Illegally Dumped Fish Waste Invites Bears, Fines
July 21, 2016
In Anchorage, where nearly 300,000 people live in close proximity to bears, fish waste is discarded each summer in vacant lots, greenbelts, and along local streams and lakeshores. Anchorage area wildlife biologist Dave Battle believes many people who dump fish waste don’t realize the danger they create for others.
“Fish attract bears,” said Battle, “and bears are likely to defend those food sources.”
Dumping fish in these places can also attract big fines. Prohibited under Alaska’s littering laws (AS 46.06.080), illegal dumping can lead to penalties of up to $1,000.
Fish waste should not be dumped into local lakes and streams as fish pathogens and parasites can be drainage specific. Moving fish waste from drainage to drainage has the potential to introduce fish pathogens into stream systems, thus endangering local salmonids, according to Dan Bosch, Anchorage regional management coordinator with the Division of Sport Fish.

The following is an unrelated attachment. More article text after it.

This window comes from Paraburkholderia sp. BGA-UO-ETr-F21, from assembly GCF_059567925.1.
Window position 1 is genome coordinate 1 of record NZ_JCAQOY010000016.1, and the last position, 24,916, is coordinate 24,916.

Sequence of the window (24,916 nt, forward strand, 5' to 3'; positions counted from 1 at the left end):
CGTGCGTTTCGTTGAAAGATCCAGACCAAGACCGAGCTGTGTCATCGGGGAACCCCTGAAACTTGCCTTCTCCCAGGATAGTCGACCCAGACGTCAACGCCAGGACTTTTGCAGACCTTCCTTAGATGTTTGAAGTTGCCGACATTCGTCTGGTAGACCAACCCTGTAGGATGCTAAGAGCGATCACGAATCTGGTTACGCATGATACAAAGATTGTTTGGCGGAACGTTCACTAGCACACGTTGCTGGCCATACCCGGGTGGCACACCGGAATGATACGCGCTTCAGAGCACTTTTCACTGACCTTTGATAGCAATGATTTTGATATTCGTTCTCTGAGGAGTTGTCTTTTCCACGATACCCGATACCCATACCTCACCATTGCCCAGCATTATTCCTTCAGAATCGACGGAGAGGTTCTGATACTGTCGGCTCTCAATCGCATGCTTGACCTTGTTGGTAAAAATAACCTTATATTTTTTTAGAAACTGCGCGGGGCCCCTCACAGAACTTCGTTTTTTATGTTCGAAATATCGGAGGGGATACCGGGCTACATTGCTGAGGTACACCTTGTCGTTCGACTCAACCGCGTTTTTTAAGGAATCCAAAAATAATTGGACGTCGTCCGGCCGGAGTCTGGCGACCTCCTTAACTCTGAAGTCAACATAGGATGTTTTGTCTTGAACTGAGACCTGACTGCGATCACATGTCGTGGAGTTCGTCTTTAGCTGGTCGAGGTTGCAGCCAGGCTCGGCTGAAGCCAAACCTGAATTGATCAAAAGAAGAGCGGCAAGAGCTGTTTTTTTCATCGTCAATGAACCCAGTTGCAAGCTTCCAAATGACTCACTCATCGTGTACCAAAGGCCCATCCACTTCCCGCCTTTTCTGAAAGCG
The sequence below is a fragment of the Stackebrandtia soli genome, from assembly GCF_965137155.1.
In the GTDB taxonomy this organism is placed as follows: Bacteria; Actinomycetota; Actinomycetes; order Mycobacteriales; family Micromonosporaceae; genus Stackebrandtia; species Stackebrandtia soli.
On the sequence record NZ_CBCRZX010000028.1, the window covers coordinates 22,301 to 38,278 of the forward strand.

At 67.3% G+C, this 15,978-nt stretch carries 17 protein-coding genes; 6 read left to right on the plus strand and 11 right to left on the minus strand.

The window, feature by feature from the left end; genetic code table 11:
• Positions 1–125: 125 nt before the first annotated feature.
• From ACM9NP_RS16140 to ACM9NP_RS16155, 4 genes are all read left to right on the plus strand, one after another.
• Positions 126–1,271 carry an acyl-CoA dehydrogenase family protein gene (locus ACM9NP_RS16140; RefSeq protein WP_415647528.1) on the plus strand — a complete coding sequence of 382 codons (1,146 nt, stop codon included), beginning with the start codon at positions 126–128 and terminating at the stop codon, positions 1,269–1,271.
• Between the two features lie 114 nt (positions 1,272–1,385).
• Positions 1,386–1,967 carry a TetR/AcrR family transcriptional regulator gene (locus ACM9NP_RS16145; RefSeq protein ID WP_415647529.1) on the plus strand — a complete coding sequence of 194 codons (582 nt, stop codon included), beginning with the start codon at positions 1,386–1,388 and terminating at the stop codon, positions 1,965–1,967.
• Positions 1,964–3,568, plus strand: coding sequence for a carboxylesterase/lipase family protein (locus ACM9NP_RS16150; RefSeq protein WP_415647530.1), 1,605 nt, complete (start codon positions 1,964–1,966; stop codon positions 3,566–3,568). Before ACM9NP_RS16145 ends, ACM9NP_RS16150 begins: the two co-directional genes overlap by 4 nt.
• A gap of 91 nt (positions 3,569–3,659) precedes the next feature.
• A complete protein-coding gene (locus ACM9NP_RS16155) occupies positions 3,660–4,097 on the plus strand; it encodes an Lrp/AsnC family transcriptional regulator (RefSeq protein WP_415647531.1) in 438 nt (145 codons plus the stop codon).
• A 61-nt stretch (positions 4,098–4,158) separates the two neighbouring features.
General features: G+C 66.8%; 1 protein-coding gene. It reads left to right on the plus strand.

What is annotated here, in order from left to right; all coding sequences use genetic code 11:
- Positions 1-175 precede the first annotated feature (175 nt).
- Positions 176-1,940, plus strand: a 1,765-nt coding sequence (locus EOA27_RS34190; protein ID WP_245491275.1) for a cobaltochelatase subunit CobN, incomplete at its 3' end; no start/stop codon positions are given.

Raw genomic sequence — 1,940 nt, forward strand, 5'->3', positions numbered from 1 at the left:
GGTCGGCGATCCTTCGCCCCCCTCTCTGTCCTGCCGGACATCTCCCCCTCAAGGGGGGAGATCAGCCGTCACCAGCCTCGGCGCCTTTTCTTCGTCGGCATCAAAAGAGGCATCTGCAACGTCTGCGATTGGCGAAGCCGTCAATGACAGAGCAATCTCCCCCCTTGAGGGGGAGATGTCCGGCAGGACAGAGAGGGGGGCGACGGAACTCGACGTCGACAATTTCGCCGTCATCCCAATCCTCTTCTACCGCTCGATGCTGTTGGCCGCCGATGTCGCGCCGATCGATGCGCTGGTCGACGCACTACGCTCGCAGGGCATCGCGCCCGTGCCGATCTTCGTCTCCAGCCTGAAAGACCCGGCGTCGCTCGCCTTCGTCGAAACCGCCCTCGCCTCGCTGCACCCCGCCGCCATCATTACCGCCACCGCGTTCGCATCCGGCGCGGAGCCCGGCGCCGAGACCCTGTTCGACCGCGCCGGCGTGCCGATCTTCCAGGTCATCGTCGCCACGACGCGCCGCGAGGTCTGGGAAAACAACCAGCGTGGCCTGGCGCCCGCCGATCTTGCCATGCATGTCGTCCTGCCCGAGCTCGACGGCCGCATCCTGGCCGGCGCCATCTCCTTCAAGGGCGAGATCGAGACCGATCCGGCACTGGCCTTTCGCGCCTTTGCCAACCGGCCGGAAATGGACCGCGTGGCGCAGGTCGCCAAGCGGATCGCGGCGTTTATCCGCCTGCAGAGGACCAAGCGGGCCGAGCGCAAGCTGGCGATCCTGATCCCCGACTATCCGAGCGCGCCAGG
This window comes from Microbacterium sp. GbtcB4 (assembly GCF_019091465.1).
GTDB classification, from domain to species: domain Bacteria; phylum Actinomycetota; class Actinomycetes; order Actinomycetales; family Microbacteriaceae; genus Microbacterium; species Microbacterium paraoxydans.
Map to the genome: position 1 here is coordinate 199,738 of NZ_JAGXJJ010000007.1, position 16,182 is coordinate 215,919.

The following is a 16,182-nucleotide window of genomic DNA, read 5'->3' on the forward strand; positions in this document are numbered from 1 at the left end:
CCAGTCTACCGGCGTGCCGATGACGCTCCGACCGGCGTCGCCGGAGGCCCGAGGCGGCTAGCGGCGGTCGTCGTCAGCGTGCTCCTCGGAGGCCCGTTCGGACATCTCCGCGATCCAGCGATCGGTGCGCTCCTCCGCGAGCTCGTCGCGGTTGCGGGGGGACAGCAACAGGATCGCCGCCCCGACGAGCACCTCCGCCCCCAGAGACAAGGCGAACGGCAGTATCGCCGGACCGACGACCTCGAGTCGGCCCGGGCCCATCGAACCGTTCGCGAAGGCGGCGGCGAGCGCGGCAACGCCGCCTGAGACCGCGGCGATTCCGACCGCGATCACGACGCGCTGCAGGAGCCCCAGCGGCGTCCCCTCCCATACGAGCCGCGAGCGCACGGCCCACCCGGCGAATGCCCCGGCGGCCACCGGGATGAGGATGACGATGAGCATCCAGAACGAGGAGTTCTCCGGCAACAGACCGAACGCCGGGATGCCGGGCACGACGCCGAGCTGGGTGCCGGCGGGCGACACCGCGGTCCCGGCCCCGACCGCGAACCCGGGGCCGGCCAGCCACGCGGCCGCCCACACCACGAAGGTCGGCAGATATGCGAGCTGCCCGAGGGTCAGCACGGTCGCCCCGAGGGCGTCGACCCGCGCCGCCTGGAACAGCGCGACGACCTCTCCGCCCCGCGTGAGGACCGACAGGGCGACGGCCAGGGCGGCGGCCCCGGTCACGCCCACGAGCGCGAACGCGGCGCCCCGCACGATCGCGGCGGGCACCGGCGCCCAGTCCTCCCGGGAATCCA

“Dumping fish waste into any other stream is not a proper method of disposal,” said Bosch.
Anglers who clean fish on site are encouraged to chop carcasses into numerous pieces and throw them into fast-moving water. Anglers who remove fish from the fishing site and fillet or process them somewhere else should follow these recommendations to dispose of fish waste in a safe manner such as, if allowed, fish waste should be taken directly to a waste transfer station or to the landfill.
Edited by Mary Kauffman, SitNews
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